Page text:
Renting Your Vacation Home – Part II
Originally published in the Cedar Street Times
August 24, 2012
Two weeks ago I explained that any personal use of a vacation home you claim as a rental property on your tax returns would have some negative tax ramifications. Your homework was to count the days of personal use (as defined in my prior article – very important) and the days actually rented, and this week I would tell you what it means. Here we go!
If your personal use exceeded the greater of 14 days or 10 percent of days rented at fair market value during the year, your property is considered a personal residence. Your first tax hurdle is prorating the expenses based on personal use and days rented. Generally speaking, unless the expense is directly related to the renter’s stay (such as the clean-up fee after a renter leaves), you must divide the number of days of personal use by the sum of the number of days of personal use plus days actually rented, and then multiply the expenses by that ratio. That portion will be disallowed as a personal expense and will be nondeductible. (Note, it is not days of personal use divided by 365 days.) So if you use the property for 30 days and you only rent it for 60 days, 1/3 of the expense will be disallowed (30/ (30+60) = 33 1/3 percent. Furthermore, your expenses will be capped at the amount of gross income generated by the property, with the exception of the real estate taxes and mortgage interest. The personal use portion of the taxes and interest will often be allowable as an itemized deduction on Schedule A. Qualifying expenses in excess of the cap, can be carried forward to the following year.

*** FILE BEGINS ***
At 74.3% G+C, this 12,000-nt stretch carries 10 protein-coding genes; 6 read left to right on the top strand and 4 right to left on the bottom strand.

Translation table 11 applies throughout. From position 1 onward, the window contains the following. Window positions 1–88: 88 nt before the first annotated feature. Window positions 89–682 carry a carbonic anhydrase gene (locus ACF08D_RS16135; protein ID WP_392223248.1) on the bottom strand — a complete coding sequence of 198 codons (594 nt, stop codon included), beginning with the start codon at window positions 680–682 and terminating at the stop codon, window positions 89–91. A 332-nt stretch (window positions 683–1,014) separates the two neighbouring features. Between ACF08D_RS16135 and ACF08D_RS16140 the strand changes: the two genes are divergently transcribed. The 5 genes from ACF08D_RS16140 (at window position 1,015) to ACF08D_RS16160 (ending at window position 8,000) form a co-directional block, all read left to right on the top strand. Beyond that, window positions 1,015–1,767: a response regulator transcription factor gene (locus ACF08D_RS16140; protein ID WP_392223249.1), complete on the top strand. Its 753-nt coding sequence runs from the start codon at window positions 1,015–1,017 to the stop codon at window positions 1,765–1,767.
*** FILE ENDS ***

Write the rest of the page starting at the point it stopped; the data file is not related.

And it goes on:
If your personal use was less than the greater of 14 days or 10 percent of days rented at fair market value, then it is the same as the above, except your expenses are not capped at the gross income generated by the property. Note that you still have to prorate your expenses and disallow a portion for personal use. Even if you use the property for one day, part of the expenses will be disallowed.
If your personal use was more than 14 days and you rented it for 14 days or less, you do not declare the income on your tax returns. You also do not declare expenses except for taxes and interest that may be deductible on Schedule A. (You may hear of people renting out their home for a golf tournament and paying no tax on the income – this is how they do it.)
The point of these rules is simply that the IRS does not want people taking tax write-offs related to the personal use of a vacation home. The rules are strict and defined because of the potential abuse. You can imagine the IRS’ view when they perceive someone with a luxury second home in a vacation destination used frequently by the owners and their friends for free, rented at $20 a night to some acquaintances to cover the cleaning fee, and then only rented out at fair market rates a few weekends of the year, all the while trying to write the entire activity off as a tax deduction! It is not a business venture in that light. So if you want to maximize your deductions, limit your personal use and maximize days rented, or simply eliminate your personal use. There are additional rules beyond the scope of this article, but these are the big ideas to understand.
Prior articles are republished on my website at www.tlongcpa.com/blog.
IRS Circular 230 Notice: To the extent this article concerns tax matters, it is not intended to be used and cannot be used by a taxpayer for the purpose of avoiding penalties that may be imposed by law.
Travis H. Long, CPA is located at 706-B Forest Avenue, PG, 93950 and focuses on trust, estate, individual, and business taxation. He can be reached at 831-333-1041.